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Topics - Pete Svarrior

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3
Flat Earth Investigations / MOVED: Question about logic.
« on: February 05, 2019, 03:38:48 PM »

5
Announcements / Password hashing update and withdrawal of Tapatalk support
« on: February 02, 2019, 01:20:15 PM »
We've made some changes to the forum's password security. This is a proactive move to resolve a potential SMF vulnerability which the software's original maintainers appear to be ignoring. I've covered this in slightly more detail in this Technology & Information thread.

To benefit from the update, please log out from the forum and log back in. You shouldn't notice any changes, but if anything does go wrong, please post here or e-mail admin@tfes.org.

While working on this, we also decided to withdraw support of Tapatalk. It appears that this service is not popular (with only 1 active user over the past 5 months, and 0 users in the last month), and it's proving to be a continuous maintenance burden. Tapatalk's use case should be pretty much entirely covered by our mobile design, but if you have any concerns with this, please let us know and we'll investigate alternatives.

6
Technology & Information / Fixing the forum's password hashing
« on: February 02, 2019, 01:10:36 PM »
Hi all,

This post is mostly here to serve as a slightly more detailed explanation for an Announcement I'll be writing momentarily, but I guess there's an off chance one or two of you will find it interesting. In short, I'm here to explain why we should care about password security on TFES (and everywhere else), and what steps we took to make this place a little bit more secure.

As some of you may have heard, a very large database (commonly referred to as Collection #1 or Collection 1) of email addresses and associated password hashes from all over the Internet has recently been leaked on several hacker forums. It's not an entirely uncommon occurrence, but the magnitude and scope of this particular collection makes it notable. Rumour has it that more leaks are to follow. Troy Hunt, the guy behind Have I Been Pwned, has covered this in quite some detail here.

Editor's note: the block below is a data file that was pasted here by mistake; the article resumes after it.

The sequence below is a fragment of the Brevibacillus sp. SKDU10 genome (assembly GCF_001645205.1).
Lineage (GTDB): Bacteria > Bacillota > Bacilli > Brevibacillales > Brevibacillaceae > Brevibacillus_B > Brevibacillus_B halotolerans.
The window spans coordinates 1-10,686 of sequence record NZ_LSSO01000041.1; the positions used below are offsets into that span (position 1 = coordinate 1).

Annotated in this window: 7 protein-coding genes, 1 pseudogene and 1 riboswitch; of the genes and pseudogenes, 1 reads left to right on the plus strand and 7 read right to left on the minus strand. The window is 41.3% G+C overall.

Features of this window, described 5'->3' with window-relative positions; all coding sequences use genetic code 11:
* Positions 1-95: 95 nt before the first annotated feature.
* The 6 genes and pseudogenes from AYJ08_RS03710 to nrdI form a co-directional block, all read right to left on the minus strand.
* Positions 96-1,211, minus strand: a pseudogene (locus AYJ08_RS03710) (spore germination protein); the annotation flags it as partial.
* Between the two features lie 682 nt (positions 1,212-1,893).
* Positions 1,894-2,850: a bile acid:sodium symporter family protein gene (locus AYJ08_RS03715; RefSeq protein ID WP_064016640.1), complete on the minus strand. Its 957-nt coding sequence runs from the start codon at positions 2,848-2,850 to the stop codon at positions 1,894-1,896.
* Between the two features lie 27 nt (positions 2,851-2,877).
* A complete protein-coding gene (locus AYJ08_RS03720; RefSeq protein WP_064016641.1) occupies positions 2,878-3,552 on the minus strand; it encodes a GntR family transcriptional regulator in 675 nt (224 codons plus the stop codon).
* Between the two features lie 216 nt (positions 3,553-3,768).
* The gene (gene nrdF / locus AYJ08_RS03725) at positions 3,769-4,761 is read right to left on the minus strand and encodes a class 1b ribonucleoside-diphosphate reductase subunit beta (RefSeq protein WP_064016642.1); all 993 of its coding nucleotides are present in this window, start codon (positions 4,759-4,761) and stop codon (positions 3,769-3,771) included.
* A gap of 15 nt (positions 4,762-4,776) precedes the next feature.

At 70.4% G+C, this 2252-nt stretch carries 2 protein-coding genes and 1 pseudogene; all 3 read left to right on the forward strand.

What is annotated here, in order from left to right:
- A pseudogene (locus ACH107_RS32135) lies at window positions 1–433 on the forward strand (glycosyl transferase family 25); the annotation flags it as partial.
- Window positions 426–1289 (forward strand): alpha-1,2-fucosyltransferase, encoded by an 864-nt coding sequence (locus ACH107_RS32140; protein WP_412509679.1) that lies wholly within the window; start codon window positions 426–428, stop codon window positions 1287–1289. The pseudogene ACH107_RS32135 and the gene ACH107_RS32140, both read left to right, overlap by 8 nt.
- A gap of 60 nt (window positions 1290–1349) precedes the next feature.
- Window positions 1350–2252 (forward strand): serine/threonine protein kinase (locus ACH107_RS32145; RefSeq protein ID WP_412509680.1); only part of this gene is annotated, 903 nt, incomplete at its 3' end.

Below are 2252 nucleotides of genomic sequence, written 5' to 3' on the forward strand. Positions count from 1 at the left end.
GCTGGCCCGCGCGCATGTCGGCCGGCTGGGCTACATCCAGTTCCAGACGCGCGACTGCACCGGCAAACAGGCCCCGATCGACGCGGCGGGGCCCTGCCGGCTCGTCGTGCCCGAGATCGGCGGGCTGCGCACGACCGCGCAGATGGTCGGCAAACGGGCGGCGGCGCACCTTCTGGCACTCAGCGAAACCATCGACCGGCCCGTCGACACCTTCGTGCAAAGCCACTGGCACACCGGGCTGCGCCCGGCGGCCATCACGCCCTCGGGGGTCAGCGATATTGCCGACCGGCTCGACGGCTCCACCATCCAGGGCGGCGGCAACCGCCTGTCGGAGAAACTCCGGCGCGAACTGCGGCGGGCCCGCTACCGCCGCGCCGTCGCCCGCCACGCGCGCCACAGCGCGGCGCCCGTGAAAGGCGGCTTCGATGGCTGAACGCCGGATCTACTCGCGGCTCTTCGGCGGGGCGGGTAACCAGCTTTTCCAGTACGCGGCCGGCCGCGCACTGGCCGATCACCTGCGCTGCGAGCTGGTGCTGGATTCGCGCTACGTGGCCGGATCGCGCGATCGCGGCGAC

Password hashes are what most reasonable websites will store in their database to allow users to log in. It's not the user's actual password, but rather the result of passing the password through a mathematical function that's very difficult to reverse. If you hash the same password in the same ways on two occasions, you should receive the same output. The benefits of that approach are numerous, but most importantly:
  • The website (and its owners) don't know what your password actually is (this is also why you generally can't get a password reminder online - merely a password reset).
  • If the website gets hacked and the attacker steals the database, they don't get a list of passwords, but rather something that should be much more difficult to handle.

Should.

As computers become better and faster, figuring out hashes of common passwords becomes easier. For example, a function called MD5 was once the standard for password storage, but is nowadays considered very insecure, because (among other reasons), you can simply keep generating MD5 hashes of potential passwords until you find the one that matches, and you can do so quickly. In essence, it's an arms race - computers become faster, so we need mathematical functions that take longer to compute.

So where does TFES fit in all this?